Māori Language Week

Māori Language Week

By Hana O’Regan

CPIT Kaiārahi and Director Student Services Division

In the past few weeks we have been confronted in our media with shocking reports of racial profiling and discrimination that have certainly cast a dark shadow over what many would prefer to believe are normally positive race relations in New Zealand. It’s not good enough that someone should be publically singled out and humiliated and dispersions cast about their integrity as honest citizens just because of their ethnicity, whether they are in a supermarket, public baths or anywhere in our community. If we are going to feel good about the social fabric of society and the environment we are raising the next generation of New Zealand leadership up in, we really need to be better than that. Te Wiki o te Reo Māori – The Māori Language week, gives us the perfect opportunity to show to ourselves and others just how positive, inclusive, respectful and open we can be as a country, and given the events of the last fortnight, it probably couldn’t have come at a better time.

In my experience by far the majority of our community are genuine about their desire to be accepting of other cultures and languages and who truly celebrate the benefits that diversity brings with it. That doesn’t mean of course that everyone is equally comfortable in diverse environments, and that is due in part to our isolation as a country and for the fact that for the majority of our history we have promoted a very monolingual and mono-cultural way of being.

This has meant that many New Zealanders have not had the opportunity to explore other languages and cultures or in particular, to learn about the presence and role that Māori language has played in our own history as a nation. What we find is that where we have a lack of exposure or knowledge in an area, there is an increasing nervousness around it and in some cases that translates as fear. We become afraid of what we don’t understand or can’t engage in and even more fearful of engaging in it lest we unintentionally cause offence. Avoidance is often used is such circumstances as a way of self-protection – and this is completely normal.  It is often this situation that leads many New Zealanders to opting out of positive engagement in te reo.

The unfamiliarity of the language, coupled with the fear of offending or being corrected, can mean many people choose not to engage and ‘give it a go’. I am often surprised to learn of how many people have lived their whole lives in our country and who may be well travelled to all parts of the world, but who have not themselves ever been on to a marae or participated in a formal welcome ceremony. There comes a time however, when we need to break out from the known and the comfortable, and engage with the new and challenging.

The theme of Te Wiki o Te Reo Māori this year ‘Te Kupu o te Wiki’ – The word of the week, allows us to take bite-sized small steps, focusing at one new word a week for the next 50 weeks to learn, promote, use and celebrate and by doing so, we can start to show ourselves just how inclusive and positive we really can be. We can be proud of who we are and where we are in the world and proud of the language that is intrinsically New Zealand. Te Wiki o Te Reo gives us permission to give it a go!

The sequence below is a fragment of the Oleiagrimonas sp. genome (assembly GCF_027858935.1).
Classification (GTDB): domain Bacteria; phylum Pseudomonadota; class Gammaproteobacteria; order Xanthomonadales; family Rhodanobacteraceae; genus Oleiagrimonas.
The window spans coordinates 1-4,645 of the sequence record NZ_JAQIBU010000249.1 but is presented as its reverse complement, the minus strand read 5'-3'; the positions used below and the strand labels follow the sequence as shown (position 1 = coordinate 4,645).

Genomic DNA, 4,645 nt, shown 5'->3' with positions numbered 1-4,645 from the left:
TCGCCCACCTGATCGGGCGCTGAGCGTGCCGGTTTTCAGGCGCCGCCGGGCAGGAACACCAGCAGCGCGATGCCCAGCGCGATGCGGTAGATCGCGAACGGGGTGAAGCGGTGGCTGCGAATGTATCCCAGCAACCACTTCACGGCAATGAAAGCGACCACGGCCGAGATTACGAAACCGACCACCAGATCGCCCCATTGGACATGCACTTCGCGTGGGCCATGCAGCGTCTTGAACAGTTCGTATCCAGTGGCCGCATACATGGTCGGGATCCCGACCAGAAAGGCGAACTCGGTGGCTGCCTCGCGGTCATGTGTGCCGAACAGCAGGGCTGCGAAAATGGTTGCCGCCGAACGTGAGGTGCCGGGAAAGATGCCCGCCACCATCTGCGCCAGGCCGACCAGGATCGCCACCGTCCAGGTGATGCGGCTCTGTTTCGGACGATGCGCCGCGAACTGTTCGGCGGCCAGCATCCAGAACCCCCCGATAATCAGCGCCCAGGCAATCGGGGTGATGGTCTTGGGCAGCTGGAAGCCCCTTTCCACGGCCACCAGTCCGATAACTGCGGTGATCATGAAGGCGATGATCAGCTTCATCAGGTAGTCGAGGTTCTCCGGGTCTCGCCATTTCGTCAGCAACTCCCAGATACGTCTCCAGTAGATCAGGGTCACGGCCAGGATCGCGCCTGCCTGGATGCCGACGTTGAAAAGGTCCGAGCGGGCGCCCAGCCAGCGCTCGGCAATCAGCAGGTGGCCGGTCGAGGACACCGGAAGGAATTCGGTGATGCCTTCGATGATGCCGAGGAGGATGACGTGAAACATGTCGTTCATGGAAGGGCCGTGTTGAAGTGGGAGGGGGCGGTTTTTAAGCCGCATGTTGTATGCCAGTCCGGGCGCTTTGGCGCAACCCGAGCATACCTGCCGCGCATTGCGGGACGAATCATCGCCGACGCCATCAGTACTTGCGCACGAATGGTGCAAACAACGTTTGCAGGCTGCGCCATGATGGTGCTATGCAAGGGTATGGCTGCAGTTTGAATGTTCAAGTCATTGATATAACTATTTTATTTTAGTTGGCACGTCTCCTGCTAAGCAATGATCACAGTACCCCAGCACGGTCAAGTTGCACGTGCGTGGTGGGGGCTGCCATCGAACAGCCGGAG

We will need to be deaf to the critics for there will be some; to the small minded members of society who believe our Māori language has no place in our country and who fail to see how much richer we all are for its presence in our communities and lives. The best response in my experience is a smile and a nicely delivered ‘Kia Ora’, which literally means ‘be well, be living’, and also a quick reminder to self – that what effort you are personally making is appreciated by so many. Every Māori word that you use and promote, every time you make the effort to pronounce a name correctly, is testimony to the kind of people we really are, and who we want to be seen and heard to be.

Let us be the kind of New Zealander’s we are when we are overseas, where we are more than willing to experience other cultures and practice using what little language we might be able to acquire of the hosting countries we visit. We will ‘give it a go’ without the pangs of anxiety of getting it wrong or offending, because we know we are okay if we do it from a basis of respect. Let us be the kind of New Zealanders who burst with pride at the site of a New Zealand brand of clothing or when they see someone sporting a piece of pounamu around their neck or a silver fern on someone else’s back in the Tube in London, and simultaneously burst out with enthusiastic ‘Kia Ora’s all round.

Let us be brave enough to realise what we have on our own doorstep, a language that is the youngest of the biggest language family in the world, and belongs right here – in our country, something we can celebrate, that helps define who we. Let us behave in the way that models to the next generation what is right, and instead of feeling like cringing and hiding when we hear the cries of the racist few, let our voices be the ones that are heard. Arohatia te reo – let’s love our language!



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